• mikochanmikochan Posts: 2
    Years ago, when Japanese cars were first imported, it was easy to point to "American workers" as being at fault for the lesser quality of domestically produced autos.

    In recent years, the proliferation of Honda, Toyota, BMW, MB, et al, plants in the U.S. producing cars of quality comparable to those from their native countries has muddied the question a little. It seems a little bit of a knee-jerk reaction to blame the lowest end of the food chain (i.e, the line worker or the UAW) for the lesser quality.

    Rather, I'd submit that it is the management philosophy of American car companies that is to blame. Sure, one can carp about UAW workers making a couple of dollars more an hour than those in Japan or Germany, where in truth the foreign worker may in fact make more. Even more more relevant, it is harder to fire a worker in almost any developed country than the U.S., unions notwithstanding. German unions are far more influential than U.S. ones, and despite a little recent trend towards restructuring, lifetime (or very long-term) employment is still the norm in Japan.

    The question to me, more than the UAW, is how come the foreign car companies can produce cars here, with American workers getting paid similar wages to UAW workers, get better quality, and not have to pay CEO's and upper management in the millions. The difference between working conditions and compensation for a Toyota worker in Georgetown and a GM worker in Detroit is pretty minimal. However, for the upper level it is pretty huge - maybe rather than focusing on blaming the grunts, we should be asking why domestic execs are pulling down orders of magnitude greater compensation for more meager results, in terms of a quality product, than their foreign counterparts.

    The workers on the line, if properly led and motivated, produce the goods - the foreign manufacturers here have proved that. I suggest that the culture of domestic car companies is lacking and, as in most organizations, this is the fault of those at the top, not at the bottom.

    FWIW, I own a Toyota and avoid, where I can, paying for products to support some CEO living like a member of the Bourbon dynasty and treating his company like his personal cash cow. I'm also a white-collar professional w/a graduate education, so the statements above are not due to any kind of class solidarity.
  • djamiesondjamieson Posts: 8
    I will pick up this car tonight @$26,423.+ taxes and the documentation fee of $200 (the extra profit fee that we are not supposed to understand but can't seem to avoid) which is $300 over invoice (dealer tells me). It is also the best price I could find after visiting three other dealers. This is a local guy whom I know and expect great service from as I tend to have a large sphere of influence in the area (big mouth) and can refer other business his way.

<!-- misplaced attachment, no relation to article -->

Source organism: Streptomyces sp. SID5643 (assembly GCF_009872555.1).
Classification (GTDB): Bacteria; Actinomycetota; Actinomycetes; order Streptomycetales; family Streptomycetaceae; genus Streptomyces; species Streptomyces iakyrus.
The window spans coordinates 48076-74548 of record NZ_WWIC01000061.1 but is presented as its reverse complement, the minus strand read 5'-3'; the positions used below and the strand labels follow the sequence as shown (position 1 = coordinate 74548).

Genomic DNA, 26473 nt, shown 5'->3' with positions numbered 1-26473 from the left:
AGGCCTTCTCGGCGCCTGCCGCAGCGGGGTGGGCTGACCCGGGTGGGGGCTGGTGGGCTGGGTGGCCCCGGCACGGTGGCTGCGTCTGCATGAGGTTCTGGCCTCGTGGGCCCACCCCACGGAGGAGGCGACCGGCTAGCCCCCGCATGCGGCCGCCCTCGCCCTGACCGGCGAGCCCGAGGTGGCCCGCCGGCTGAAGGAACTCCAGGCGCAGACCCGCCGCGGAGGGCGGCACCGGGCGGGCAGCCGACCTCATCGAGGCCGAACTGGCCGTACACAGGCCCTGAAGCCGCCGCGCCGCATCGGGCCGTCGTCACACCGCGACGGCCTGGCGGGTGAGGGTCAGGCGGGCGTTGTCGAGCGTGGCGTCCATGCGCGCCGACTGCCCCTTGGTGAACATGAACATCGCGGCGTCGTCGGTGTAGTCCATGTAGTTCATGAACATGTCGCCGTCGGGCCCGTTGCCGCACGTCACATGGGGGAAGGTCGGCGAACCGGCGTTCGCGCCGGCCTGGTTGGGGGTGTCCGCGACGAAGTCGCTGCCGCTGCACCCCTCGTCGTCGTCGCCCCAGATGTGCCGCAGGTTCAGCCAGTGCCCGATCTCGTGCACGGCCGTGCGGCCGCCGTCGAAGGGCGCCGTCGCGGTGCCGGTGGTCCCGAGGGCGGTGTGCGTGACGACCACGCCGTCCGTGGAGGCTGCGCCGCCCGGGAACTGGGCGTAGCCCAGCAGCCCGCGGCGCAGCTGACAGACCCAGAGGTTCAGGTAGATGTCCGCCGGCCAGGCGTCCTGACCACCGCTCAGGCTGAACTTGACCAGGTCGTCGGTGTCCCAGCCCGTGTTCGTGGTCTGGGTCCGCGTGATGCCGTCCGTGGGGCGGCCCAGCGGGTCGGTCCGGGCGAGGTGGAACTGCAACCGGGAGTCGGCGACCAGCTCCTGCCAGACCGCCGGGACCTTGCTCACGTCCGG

Between Consumers Reports, Edmonds, et al the bottom line is the bottom line and these are merely tools to be used in determining the best price you can get in a given area. I think that I got a fair price all things being considered.

    The car is Black with Stone interior, Moon roof, the leather and wheel package,mats, keyless entry & cargo net.

    I'll add aftermarket wood in Rosewood and perhaphs an amp and sub-woofer to the car if the radio does not produce to my liking.

    I am interested in what other black car owners might have to say about this color combination. Anybody have the "gold package"?

    Dave - Massachusetts
  • smoore5smoore5 Posts: 8
    I purchased a 2000 XLS in March. This summer in Ontario has not been very hot so I haven't really pushed the air conditioning. However,and the Air is in auto and it is hot outside I find that the fan runs in a high speed (4 or 5 bars) for at least 30 minutes. I also find that the fan speed is constantly changing. I suspect that there are at least two fan speeds for every bar and when it is at 3 bars the fan is fairly noisy. When it is at these speeds the passengers in the back seat find it quite cool because the air from the rear vents is constantly blowing on them. Incidentally I usually have the temperature set at 23 degrees Celsius (73.5 degrees F.).

    My previous car was a 1996 Maxima and in that car the initial fan speed was high on hot days but it dropped back to low in 10 or 15 minutes and usually remained in that position thereafter.

    I have ensured that the visor for the sun roof is closed as I know sun through the sunroof can upset the cooling cycle but this does not seem to help.

    Is my system operating normally or should I be complaining to the dealer? I would be interested in the experience of others. This is the only real complaint I have about my car.
  • bigrichzbigrichz Posts: 4
    Has anyone heard whether or not Navigation will be available on the 2001 Avalon. I have it on my Lexus LS 400 and love it. Toyota would do well to make this option available on their lower priced vehicles.
  • marsha7marsha7 Posts: 3,703
    While I am not in full agreement with your statements, having dealt with UAW people who bragged about sabotaging the product while being assembled, your points are certainly worth considering. I do not know if German unions bend over backwards to keep "trash employees" on the line, ruining the product, but I know the UAW does, and that bothers me as much as overpaid CEO's bother you. Thanks for your thoughts.